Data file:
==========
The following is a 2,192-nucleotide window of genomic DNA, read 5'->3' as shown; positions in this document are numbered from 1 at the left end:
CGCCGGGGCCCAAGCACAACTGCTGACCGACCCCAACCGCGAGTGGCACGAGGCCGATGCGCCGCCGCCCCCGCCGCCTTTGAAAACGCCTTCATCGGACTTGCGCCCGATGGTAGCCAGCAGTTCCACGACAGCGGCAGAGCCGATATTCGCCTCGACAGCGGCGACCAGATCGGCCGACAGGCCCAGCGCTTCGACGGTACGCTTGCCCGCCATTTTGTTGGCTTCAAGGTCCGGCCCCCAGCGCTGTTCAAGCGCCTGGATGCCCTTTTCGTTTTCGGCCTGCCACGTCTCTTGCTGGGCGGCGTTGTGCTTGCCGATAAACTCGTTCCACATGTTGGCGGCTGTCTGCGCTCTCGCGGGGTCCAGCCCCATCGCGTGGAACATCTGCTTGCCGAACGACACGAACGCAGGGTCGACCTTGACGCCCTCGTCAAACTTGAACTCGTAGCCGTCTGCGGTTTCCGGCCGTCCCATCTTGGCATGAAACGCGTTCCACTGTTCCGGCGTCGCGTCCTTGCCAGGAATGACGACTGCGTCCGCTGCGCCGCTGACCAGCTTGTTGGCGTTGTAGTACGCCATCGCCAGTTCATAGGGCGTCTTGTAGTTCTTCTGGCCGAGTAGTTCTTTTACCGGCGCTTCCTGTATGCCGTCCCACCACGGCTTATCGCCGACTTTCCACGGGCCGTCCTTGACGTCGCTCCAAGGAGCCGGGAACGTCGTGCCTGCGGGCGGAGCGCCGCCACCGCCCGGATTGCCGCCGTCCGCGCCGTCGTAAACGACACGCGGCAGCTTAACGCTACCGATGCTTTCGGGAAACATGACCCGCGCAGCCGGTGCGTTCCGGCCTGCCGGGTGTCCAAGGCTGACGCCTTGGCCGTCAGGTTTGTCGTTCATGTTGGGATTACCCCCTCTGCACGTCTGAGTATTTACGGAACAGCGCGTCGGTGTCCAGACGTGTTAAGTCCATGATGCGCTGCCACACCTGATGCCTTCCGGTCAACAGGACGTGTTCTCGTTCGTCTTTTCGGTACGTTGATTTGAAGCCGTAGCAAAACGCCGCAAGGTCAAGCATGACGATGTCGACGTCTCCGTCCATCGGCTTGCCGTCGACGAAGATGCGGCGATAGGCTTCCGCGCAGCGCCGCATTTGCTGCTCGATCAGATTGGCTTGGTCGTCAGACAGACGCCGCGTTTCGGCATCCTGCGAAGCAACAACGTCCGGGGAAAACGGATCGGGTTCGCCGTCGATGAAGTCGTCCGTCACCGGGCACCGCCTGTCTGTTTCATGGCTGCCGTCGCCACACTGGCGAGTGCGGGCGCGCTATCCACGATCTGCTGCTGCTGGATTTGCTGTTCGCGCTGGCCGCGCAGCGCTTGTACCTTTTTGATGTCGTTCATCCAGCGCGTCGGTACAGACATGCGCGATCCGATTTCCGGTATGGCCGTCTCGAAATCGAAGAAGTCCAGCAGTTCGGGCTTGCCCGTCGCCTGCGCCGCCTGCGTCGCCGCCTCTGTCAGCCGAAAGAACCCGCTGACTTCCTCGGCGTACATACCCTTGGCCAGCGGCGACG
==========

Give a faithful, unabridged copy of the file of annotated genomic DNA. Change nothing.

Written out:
The following is a 2,192-nucleotide window of genomic DNA, read 5'->3' as shown; positions in this document are numbered from 1 at the left end:
CGCCGGGGCCCAAGCACAACTGCTGACCGACCCCAACCGCGAGTGGCACGAGGCCGATGCGCCGCCGCCCCCGCCGCCTTTGAAAACGCCTTCATCGGACTTGCGCCCGATGGTAGCCAGCAGTTCCACGACAGCGGCAGAGCCGATATTCGCCTCGACAGCGGCGACCAGATCGGCCGACAGGCCCAGCGCTTCGACGGTACGCTTGCCCGCCATTTTGTTGGCTTCAAGGTCCGGCCCCCAGCGCTGTTCAAGCGCCTGGATGCCCTTTTCGTTTTCGGCCTGCCACGTCTCTTGCTGGGCGGCGTTGTGCTTGCCGATAAACTCGTTCCACATGTTGGCGGCTGTCTGCGCTCTCGCGGGGTCCAGCCCCATCGCGTGGAACATCTGCTTGCCGAACGACACGAACGCAGGGTCGACCTTGACGCCCTCGTCAAACTTGAACTCGTAGCCGTCTGCGGTTTCCGGCCGTCCCATCTTGGCATGAAACGCGTTCCACTGTTCCGGCGTCGCGTCCTTGCCAGGAATGACGACTGCGTCCGCTGCGCCGCTGACCAGCTTGTTGGCGTTGTAGTACGCCATCGCCAGTTCATAGGGCGTCTTGTAGTTCTTCTGGCCGAGTAGTTCTTTTACCGGCGCTTCCTGTATGCCGTCCCACCACGGCTTATCGCCGACTTTCCACGGGCCGTCCTTGACGTCGCTCCAAGGAGCCGGGAACGTCGTGCCTGCGGGCGGAGCGCCGCCACCGCCCGGATTGCCGCCGTCCGCGCCGTCGTAAACGACACGCGGCAGCTTAACGCTACCGATGCTTTCGGGAAACATGACCCGCGCAGCCGGTGCGTTCCGGCCTGCCGGGTGTCCAAGGCTGACGCCTTGGCCGTCAGGTTTGTCGTTCATGTTGGGATTACCCCCTCTGCACGTCTGAGTATTTACGGAACAGCGCGTCGGTGTCCAGACGTGTTAAGTCCATGATGCGCTGCCACACCTGATGCCTTCCGGTCAACAGGACGTGTTCTCGTTCGTCTTTTCGGTACGTTGATTTGAAGCCGTAGCAAAACGCCGCAAGGTCAAGCATGACGATGTCGACGTCTCCGTCCATCGGCTTGCCGTCGACGAAGATGCGGCGATAGGCTTCCGCGCAGCGCCGCATTTGCTGCTCGATCAGATTGGCTTGGTCGTCAGACAGACGCCGCGTTTCGGCATCCTGCGAAGCAACAACGTCCGGGGAAAACGGATCGGGTTCGCCGTCGATGAAGTCGTCCGTCACCGGGCACCGCCTGTCTGTTTCATGGCTGCCGTCGCCACACTGGCGAGTGCGGGCGCGCTATCCACGATCTGCTGCTGCTGGATTTGCTGTTCGCGCTGGCCGCGCAGCGCTTGTACCTTTTTGATGTCGTTCATCCAGCGCGTCGGTACAGACATGCGCGATCCGATTTCCGGTATGGCCGTCTCGAAATCGAAGAAGTCCAGCAGTTCGGGCTTGCCCGTCGCCTGCGCCGCCTGCGTCGCCGCCTCTGTCAGCCGAAAGAACCCGCTGACTTCCTCGGCGTACATACCCTTGGCCAGCGGCGACG